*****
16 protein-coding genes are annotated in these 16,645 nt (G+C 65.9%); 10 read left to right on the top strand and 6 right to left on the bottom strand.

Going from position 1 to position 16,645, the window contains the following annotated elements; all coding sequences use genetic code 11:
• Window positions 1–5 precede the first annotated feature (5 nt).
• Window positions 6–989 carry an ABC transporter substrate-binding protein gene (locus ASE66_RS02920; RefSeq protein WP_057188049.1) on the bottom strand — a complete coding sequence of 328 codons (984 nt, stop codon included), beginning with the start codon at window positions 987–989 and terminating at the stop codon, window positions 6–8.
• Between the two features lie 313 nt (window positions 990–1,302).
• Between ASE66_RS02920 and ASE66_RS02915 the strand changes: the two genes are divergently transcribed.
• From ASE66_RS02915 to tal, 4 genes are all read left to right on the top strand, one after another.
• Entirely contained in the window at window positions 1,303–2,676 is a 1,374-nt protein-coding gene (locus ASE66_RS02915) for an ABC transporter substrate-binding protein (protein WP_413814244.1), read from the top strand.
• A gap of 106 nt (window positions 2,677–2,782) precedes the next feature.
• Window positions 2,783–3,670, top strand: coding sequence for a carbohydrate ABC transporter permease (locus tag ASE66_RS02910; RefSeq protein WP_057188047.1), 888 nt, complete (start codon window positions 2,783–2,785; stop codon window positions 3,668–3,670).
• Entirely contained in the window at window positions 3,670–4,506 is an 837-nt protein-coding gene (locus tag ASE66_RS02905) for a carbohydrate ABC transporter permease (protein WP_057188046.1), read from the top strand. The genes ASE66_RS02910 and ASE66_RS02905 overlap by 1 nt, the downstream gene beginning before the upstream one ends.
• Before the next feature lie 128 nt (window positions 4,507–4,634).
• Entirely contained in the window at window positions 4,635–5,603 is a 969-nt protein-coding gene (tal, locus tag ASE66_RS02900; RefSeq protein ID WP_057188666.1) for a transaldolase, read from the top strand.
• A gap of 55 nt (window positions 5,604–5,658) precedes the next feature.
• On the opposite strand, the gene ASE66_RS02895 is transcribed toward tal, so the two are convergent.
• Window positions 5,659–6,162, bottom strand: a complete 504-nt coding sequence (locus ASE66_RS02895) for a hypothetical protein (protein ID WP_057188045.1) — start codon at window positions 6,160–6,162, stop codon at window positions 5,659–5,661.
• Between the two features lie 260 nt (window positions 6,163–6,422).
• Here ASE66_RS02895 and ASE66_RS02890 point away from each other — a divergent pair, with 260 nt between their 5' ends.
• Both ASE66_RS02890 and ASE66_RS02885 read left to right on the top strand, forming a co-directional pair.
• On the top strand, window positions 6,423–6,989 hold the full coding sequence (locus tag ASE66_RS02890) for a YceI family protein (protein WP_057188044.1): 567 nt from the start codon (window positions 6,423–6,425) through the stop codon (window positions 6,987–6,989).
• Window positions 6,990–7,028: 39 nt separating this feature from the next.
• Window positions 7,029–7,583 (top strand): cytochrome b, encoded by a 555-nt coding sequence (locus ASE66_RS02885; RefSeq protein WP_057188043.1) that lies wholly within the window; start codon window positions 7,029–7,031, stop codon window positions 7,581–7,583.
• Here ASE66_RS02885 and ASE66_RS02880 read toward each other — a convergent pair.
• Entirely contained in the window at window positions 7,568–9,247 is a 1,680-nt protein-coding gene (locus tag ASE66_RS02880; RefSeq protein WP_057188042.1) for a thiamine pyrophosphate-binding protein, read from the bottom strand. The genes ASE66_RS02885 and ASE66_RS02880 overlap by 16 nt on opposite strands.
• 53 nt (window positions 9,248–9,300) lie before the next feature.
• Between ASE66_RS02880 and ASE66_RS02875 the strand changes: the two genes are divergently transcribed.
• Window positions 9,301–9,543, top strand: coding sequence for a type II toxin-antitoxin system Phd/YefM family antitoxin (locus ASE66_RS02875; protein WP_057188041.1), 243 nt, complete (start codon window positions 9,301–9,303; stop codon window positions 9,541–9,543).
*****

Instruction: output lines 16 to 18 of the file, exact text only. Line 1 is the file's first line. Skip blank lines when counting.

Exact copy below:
• Window positions 5,659–6,162, bottom strand: a complete 504-nt coding sequence (locus ASE66_RS02895) for a hypothetical protein (protein ID WP_057188045.1) — start codon at window positions 6,160–6,162, stop codon at window positions 5,659–5,661.
• Between the two features lie 260 nt (window positions 6,163–6,422).
• Here ASE66_RS02895 and ASE66_RS02890 point away from each other — a divergent pair, with 260 nt between their 5' ends.